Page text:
Written by Luc Wiesman, originally published on dmarge.com
For some, spring racing is Christmas come early – a chance to get the guys together, suit up, and knock off some lukewarm beer in plastic cups on company dime. It’s the only time of the year where you can get completely rinsed in a marquee tent and look like someone your grandmother might respect in the process.
Year round, most of us are restricted to the simple sartorial palate of corporate life. During racing season, not so much. Between Stakes Day, Caulfield Cup, and the venerable Derby Day, there’s opportunity to wear the stuff that’s been burning a hole in your wardrobe since you bought it after Friday drinks three months ago and never got the chance to wear it.
With that in mind, we’ve partnered with Calibre to bring you enough sartorial inspiration to see you through Spring Racing with your sense of style (if not your wallet) intact.
Acing the racing season is about more than just getting your boss to cover the expenses on the day and ensuring you don’t fall face-first into the grass before you’ve won your money back.
Your Suit Choice Is Everything
If there was only one non-negotiable for racing season, it’s finding the right suit. The classics – navy and grey – are reliable options and if you’re hitting multiple days on the track, you should set one aside for a classic two-piece. That being said, the more casual end of the spectrum – Caulfield and Stakes – is more forgiving on tonal variants like khaki, beige, and cream.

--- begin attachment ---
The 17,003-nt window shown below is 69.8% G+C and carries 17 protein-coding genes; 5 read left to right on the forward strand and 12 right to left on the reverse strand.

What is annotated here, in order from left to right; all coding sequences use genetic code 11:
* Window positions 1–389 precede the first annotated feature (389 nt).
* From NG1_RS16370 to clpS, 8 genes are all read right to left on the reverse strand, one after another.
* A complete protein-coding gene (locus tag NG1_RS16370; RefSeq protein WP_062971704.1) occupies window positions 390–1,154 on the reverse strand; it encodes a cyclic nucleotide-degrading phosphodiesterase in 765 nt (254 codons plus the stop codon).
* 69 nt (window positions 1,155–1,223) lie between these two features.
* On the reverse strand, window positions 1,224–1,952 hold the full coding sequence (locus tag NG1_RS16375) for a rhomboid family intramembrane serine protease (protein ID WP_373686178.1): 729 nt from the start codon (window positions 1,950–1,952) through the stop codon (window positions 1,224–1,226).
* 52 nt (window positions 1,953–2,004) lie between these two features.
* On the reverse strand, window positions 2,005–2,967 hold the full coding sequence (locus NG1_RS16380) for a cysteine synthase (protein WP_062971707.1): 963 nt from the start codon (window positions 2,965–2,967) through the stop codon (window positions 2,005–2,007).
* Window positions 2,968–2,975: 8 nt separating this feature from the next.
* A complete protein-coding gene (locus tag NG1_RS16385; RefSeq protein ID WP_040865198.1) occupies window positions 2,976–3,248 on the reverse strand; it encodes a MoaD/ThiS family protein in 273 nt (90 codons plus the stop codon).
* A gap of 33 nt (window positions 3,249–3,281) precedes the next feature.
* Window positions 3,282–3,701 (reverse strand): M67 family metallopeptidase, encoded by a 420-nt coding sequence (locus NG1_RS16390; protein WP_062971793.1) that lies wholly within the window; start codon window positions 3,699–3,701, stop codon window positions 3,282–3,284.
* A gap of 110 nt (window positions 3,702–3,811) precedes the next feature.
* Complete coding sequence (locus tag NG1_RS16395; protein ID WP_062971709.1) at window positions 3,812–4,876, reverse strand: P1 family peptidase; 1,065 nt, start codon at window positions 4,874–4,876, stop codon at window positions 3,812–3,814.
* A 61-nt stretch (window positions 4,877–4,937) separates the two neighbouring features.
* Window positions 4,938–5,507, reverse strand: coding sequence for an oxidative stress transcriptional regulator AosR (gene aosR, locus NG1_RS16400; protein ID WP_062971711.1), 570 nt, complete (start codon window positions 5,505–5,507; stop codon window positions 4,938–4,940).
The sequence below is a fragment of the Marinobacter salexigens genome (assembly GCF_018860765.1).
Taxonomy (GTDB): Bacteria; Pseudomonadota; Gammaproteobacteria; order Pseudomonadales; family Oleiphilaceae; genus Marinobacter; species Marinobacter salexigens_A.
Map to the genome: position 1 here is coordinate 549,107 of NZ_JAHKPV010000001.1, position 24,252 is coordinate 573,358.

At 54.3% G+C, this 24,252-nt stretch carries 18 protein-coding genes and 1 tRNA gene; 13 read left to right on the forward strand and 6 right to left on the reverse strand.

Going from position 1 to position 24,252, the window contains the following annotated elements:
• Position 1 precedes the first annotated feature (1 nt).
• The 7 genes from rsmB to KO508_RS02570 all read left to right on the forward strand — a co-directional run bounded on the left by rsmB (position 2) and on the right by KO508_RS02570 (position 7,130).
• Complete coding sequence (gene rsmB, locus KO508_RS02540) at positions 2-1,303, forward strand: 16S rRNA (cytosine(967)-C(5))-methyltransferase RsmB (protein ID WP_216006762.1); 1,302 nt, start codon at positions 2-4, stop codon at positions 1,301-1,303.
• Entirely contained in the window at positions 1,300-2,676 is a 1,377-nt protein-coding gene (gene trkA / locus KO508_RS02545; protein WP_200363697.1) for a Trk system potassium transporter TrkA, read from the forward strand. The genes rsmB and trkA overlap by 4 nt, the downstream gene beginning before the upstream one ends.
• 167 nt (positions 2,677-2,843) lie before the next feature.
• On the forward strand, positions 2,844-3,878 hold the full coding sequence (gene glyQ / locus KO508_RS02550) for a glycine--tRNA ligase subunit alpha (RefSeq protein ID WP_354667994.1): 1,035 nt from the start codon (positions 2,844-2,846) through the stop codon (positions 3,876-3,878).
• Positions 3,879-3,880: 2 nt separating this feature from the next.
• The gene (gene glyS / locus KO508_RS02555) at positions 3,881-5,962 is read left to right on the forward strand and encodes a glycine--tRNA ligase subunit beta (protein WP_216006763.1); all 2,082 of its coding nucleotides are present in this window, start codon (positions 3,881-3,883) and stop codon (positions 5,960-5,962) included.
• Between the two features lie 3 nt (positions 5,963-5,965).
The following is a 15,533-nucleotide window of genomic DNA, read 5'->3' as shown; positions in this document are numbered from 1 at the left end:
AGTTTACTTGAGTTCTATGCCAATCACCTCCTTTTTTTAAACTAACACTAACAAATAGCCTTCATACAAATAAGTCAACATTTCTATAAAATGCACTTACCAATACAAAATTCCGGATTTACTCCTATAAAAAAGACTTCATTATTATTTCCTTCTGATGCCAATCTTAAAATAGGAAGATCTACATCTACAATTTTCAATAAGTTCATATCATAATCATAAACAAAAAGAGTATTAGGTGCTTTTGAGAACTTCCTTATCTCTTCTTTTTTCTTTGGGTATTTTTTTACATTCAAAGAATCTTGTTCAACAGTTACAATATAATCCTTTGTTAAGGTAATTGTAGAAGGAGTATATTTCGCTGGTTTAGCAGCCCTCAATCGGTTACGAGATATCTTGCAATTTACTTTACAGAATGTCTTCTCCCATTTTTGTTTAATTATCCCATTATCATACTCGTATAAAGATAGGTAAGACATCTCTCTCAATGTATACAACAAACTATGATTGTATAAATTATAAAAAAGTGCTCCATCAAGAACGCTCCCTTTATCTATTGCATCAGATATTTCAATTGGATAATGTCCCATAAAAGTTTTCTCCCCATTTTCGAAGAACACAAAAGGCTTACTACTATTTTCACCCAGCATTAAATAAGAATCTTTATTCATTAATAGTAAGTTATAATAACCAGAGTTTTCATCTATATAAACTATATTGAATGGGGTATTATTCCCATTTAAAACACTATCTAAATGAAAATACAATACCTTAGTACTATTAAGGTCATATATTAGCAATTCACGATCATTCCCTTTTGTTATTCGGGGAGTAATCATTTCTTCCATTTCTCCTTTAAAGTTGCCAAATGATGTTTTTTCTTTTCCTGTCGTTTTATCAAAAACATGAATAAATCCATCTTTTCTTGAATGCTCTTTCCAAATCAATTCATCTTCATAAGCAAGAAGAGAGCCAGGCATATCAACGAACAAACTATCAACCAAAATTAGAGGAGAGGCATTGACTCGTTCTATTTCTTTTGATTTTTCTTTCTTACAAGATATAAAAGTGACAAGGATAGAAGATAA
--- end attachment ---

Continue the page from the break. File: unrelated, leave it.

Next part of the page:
As with your work suits, synthetic materials are for suckers. The races aren’t for throwback master-fit tailoring, but that’s not to say your suit should be tailored to resemble compression wear. Keep it slim (not snug) and you’ll look your best.
Wearing What’s Known As ‘Separates’
We (more or less) lied, it’s no longer expressly mandatory to suit up at the races. Separates can be worn on Stakes Day and some braver gents will give it a crack at Melbourne Cup. Use a dedicated blazer for the occasion (and not one of your suit jackets). Cotton and linen are great alternatives to wool, and with less focus on tradition you can experiment with different colours – beige, salmon – if navy and grey isn’t your cuppa.
A Perfect Shirt Is Everything
Gone are the days where a crisp white shirt was mandatory for entry to the races. With the exception of Derby Day (which we’ll get to later) you’ve got way more to choose from. If it’s a white shirt, go for a cutaway or spread collar and a bit of texture to differentiate it from your work stuff. Patterns – florals, checks, and geometry – used to cop a bit of heat but can (and should) be done. Make sure it’s tastefully coordinated with your tie, and don’t go for a pattern salad.